Why do we worry?
Often I find that being a parent increases your “Worry Factor” three-fold and I worry that my emotions may be following suit.
My grandmother used to worry constantly……I vowed never to be like that. My mother worries to a lesser degree or at least appears to. I don’t think my father worries…but my father-in-law probably worries enough for both of them. My husband tends to worry but has mellowed out in his years. My sons worry, the dog worries……my daughter doesn’t. Now it comes to me…………I fall somewhere in the middle but am trending upward in my “Worry Factor” as I get older contrary to my vow never to head in that direction.
When is the “Worry Factor” in a healthy zone? When is the “Worry Factor” too high?
As I sat down to think about what to blog about, I decided to explore the “worry factor.” I found that Dr. Edward Hallowell, psychiatrist and author of Worry, claims that worry can serve a productive function but can turn toxic when the worry overwhelms and paralyzes you. Good worry or as I am referring to as a low “worry factor” leads you to constructive action with appropriate attention to risk and danger. Unfortunately, I am beginning to dabble in this toxic worry.
My “Worry Factor:
As I mentioned, I typically fall into the mid-low range on the “Worry Factor” scale. But I did find myself in a situation this week that is a bit too similar to something that I could see my grandmother doing.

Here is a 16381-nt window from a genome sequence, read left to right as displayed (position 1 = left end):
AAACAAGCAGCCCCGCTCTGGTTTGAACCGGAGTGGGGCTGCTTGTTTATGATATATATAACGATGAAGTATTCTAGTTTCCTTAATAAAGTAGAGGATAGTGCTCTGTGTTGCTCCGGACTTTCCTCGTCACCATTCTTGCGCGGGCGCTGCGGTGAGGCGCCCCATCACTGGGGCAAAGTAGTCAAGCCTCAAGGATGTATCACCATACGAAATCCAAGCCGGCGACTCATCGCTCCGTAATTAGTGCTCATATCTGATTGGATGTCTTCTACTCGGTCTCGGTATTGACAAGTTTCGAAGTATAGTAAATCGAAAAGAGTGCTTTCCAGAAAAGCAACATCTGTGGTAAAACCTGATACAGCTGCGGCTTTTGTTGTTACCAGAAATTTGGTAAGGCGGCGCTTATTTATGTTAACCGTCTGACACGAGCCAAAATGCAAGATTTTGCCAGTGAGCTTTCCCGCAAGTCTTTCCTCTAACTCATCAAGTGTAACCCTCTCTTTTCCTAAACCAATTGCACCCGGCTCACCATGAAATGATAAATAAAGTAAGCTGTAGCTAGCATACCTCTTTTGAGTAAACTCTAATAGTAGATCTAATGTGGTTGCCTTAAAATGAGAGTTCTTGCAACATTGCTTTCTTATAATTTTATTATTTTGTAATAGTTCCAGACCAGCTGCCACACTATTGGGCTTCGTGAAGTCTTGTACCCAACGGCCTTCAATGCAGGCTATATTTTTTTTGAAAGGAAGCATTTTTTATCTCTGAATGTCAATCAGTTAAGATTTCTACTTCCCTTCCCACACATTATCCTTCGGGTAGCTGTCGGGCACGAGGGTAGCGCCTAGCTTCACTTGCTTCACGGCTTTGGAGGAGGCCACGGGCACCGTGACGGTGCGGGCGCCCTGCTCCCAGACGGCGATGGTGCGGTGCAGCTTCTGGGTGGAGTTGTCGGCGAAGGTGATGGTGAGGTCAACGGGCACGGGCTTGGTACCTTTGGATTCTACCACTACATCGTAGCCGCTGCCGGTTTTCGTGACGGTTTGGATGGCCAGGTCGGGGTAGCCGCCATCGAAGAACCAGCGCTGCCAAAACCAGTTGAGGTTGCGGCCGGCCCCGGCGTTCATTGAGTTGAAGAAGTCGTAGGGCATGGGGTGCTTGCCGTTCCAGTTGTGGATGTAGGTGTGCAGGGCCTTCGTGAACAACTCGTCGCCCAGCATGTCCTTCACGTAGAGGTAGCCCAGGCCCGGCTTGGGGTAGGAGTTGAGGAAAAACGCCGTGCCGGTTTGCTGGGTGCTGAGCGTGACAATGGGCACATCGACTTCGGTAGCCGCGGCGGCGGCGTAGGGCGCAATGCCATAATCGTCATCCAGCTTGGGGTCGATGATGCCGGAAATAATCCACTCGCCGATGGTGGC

So the background to the story is that my son, JJ, is a high honors student—consistently doing well in school, actually awesome. We couldn’t be any more proud. His teachers are especially impressed with his ability to write. Well, the “Worry Factor” went into overdrive this week when I started to think about the time he spent working on his papers. He was spending hours, upon hours each night with his writing assignments, often staying up until 11:30 before he put his pen down or shut off his computer. As a concerned mother, I started to question whether he was taking too long? Would his grades on the Massachusetts standardized tests be negatively impacted by the length of time he takes to process his thoughts? Is he being too much of a perfectionist? And you can imagine the tidal wave of “worry” that overcame me! So without delay, I immediately sent a note to his teacher describing my concerns.
Within less than an hour I received a beautifully crafted response from his teacher and the two school reading specialists that explained how middle school is a time for kids to perfect their writing, not a time to worry about how long it takes them. His English teacher further explained how she always reads JJ’s papers last since he is such an exceptional writer. She says that by saving his for last, every writing assignment ends on a positive note. She further noted that she thinks that JJ should consider being a writer because of his innate talent with the written word. Her positive comments went on and on. The reading specialists keyed in with more positive things to say about his writing. Wow!!
Ok….so my “Worry Factor” about the amount of time JJ spends on writing is back in check. I have come to accept that he is a perfectionist, but that is ok!
But now, my “Worry Factor” is sky-high with concern that his teacher thinks I am a total crazy mother who has too much time on her hands and is creating issues to worry about. I can just imagine the side conversations that they are having about the lunatic who is worried about her son who consistently receives the highest grade in the class on every writing assignment.
“Worry Factor” –goal is to have it decrease before the next teacher conference.